Bank of England interest rate slashed to 0.01% - Apple Finance

Bank of England interest rate slashed to 0.01%

The Bank of England embarked on another round of monetary easing last week, by cutting interest rates from 0.25% to 0.01%, the lowest in the central banks 325-year history to counter the intensifying economic crisis caused by the coronavirus outbreak and increase it’s holdings of UK government and corporate bonds by £200 billion

On 19th March, the Monetary Policy Committee had a special meeting and voted to the latest measures in cutting the Bank rate to 0.01% to help businesses and individuals cope with the economic damaged caused by the virus and in addition, BoE also announced the launch of a £200bn quantitative easing (QE) bond-buying programme in it’s latest emergency action plan to mitigate the economic impact and lower borrowing costs further. The BoE voted unanimously in favour to increase the Bank of England’s holdings of UK government bonds sterling non-financial investment-grade corporate bonds.

The move came as the central bank and the government announced to raise the money supply, influence asset prices and ease the burden on borrowing costs, providing banks with low-rate loans to pass on to small and medium-sized businesses and individuals.

How are lenders reacting?

It comes as lenders and borrowers are facing unprecedented conditions, property surveyors haven’t been able to carry out physical inspections, which has been banned during the lockdown. Some lenders announced that they are working with mortgage valuation partners to find innovative solutions, which means in the coming weeks, we could see lenders accepting automated or desktop valuations.

Can borrowers still look at obtaining a mortgage?

The answer is yes! Although over the past week, some of the UK’s largest lenders within the mortgage industry withdrew all products above 60% loan to values (LTVs). In the matter of days, one of the leading lenders and trend setters of the mortgage market, Halifax, evaluated it’s position and came back stronger with products up to 80% LTV.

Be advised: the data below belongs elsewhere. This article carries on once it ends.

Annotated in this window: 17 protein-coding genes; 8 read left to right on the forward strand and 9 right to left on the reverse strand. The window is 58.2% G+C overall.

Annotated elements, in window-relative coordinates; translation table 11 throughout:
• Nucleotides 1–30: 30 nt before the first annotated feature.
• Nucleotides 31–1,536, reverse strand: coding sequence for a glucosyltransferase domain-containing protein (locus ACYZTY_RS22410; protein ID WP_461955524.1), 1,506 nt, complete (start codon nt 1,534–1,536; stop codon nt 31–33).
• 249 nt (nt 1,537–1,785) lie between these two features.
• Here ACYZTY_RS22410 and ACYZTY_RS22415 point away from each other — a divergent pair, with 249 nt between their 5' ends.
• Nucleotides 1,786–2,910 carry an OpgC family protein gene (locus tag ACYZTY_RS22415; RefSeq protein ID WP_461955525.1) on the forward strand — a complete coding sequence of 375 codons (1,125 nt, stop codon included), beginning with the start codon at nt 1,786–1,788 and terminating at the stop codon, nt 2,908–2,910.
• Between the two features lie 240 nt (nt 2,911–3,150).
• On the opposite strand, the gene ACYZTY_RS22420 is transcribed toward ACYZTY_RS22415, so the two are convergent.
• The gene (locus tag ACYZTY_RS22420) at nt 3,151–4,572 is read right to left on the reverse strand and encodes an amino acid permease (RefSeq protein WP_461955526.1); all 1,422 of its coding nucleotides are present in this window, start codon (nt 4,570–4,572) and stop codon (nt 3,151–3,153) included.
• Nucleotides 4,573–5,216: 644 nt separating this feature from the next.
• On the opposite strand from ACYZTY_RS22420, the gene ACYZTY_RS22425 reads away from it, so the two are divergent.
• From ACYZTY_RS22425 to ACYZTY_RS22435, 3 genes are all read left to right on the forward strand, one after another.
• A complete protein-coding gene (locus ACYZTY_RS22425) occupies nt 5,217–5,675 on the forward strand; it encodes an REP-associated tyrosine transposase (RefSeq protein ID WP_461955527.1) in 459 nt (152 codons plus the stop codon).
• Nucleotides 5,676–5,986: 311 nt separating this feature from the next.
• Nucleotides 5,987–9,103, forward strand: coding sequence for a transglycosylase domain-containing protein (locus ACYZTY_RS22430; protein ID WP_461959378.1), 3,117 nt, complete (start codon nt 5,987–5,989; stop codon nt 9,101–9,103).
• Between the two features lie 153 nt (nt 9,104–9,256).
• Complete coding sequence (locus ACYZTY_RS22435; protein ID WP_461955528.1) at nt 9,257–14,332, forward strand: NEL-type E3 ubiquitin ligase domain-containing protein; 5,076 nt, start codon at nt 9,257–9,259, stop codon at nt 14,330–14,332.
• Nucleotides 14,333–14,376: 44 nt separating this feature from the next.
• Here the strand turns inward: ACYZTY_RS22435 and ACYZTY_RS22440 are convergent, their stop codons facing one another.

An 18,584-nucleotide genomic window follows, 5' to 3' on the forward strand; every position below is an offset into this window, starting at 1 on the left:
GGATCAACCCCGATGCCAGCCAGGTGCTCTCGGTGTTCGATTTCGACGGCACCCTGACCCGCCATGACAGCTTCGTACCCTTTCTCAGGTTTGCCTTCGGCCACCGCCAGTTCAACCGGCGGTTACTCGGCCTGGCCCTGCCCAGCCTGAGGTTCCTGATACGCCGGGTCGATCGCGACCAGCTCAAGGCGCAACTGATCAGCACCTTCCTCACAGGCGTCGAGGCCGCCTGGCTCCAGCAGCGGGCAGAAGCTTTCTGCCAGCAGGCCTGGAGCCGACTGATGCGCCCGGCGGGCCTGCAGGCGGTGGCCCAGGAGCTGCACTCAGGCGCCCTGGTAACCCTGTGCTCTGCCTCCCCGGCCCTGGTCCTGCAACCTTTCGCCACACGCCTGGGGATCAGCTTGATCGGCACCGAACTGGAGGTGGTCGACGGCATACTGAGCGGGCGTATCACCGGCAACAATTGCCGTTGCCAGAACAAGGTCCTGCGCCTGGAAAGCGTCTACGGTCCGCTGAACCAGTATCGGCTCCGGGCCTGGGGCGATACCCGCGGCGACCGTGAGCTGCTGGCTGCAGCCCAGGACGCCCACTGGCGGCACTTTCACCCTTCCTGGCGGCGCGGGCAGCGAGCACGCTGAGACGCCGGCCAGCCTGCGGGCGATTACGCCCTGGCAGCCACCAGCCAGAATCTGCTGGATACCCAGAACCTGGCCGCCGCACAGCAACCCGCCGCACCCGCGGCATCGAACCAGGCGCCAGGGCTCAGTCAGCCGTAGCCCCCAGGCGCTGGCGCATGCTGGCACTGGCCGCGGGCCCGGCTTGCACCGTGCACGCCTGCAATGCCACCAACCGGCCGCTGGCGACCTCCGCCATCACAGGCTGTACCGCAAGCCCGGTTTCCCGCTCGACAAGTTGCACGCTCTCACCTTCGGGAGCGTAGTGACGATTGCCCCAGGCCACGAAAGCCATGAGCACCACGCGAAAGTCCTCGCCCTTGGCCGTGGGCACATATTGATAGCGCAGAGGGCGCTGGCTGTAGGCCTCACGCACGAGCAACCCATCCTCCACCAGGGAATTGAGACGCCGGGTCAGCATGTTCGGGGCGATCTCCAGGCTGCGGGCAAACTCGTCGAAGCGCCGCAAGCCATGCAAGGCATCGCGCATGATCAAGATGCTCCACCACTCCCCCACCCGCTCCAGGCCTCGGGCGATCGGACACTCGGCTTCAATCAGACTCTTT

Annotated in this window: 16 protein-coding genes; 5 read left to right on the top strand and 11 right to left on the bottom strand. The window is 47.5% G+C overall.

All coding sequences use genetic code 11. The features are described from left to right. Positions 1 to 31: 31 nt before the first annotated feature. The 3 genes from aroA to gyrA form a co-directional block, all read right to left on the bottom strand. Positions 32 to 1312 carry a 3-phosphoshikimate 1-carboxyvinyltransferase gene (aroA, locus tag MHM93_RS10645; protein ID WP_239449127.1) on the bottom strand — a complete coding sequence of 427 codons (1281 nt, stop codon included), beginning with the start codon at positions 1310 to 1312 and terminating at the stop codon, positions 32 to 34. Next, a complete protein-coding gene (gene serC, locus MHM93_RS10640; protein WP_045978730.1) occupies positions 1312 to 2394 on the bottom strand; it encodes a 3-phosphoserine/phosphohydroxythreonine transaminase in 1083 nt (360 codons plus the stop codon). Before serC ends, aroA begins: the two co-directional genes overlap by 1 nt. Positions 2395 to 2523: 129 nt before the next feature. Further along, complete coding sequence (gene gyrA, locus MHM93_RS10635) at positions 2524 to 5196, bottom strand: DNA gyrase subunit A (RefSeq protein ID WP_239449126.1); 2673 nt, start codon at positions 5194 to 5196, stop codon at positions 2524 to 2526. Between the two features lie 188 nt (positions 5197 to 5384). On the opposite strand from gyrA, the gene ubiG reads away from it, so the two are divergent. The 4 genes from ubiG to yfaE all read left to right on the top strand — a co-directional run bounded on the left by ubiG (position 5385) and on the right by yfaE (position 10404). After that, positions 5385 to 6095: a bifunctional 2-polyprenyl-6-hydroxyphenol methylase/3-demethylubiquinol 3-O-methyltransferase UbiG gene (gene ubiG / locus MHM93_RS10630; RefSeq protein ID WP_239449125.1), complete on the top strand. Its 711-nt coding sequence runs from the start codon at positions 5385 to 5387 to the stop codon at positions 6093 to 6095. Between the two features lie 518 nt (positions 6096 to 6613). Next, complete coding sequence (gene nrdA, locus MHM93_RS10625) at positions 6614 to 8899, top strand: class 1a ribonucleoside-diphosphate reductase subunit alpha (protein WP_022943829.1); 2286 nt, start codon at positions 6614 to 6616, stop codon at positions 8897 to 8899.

This could be vote of confidence and one that will hopefully encourage other major and smaller lenders to follow the lead.

From our view, although they may be a limited number of products on the market at this moment in time, however, the mortgage market is still functioning and banks are still lending. Speaking to a specialist mortgage broker, we can discuss your current circumstances and guide you through the process.

 Tracker and Variable Rate Mortgages

Borrowers with tracker and variable rate mortgages could see a reduction in their interest rates. However, it is critical that if you are on tracker rate mortgage, you will need to check the terms and conditions on your mortgage and see if you have what is called a “collar”.  A “collar” prevents a mortgage rate from falling below a certain level. If you have a variable rate mortgage, a lender’s standard rate (SVR) – it will be entirely down to the lender to see if you get a lower rate in the response to the interest rate change.

 Fixed Rate Mortgages

As the name suggests, you won’t see a change during the fixed rate and wouldn’t be affect by recent base rate change. If your initial period is soon coming to an end, it might be a good time to look into a remortgage.

 

Remortgage

While we are seeing last week, hundreds of home purchase loans being withdrawn from the market, remortgage deals are still available. If you have more than 20% in equity in your home and your current mortgage deal (i.e. the initial period) is coming to an end, this could be the ideal time to look at remortgaging your home. Although if you are going down this route, it can take up to eight weeks, so it’s best to start thinking about it well in advance. Seek professional advice if you are looking to re-mortgage your property.

 First Time Buyers

Young homeowners and first-time buyers could face being locked out after banks and building societies announced low-deposit mortgages have been cut. This could mean, those prospective first-time buyers seeking to get a mortgage, may need a 40% deposit to fund a mortgage deal.  

 With the recent major changes, now is an important time to find the right lender and product that fits your needs. If you are looking for professional advice and would like a free chat about your current circumstances, call Paul on 01902 213201.

 

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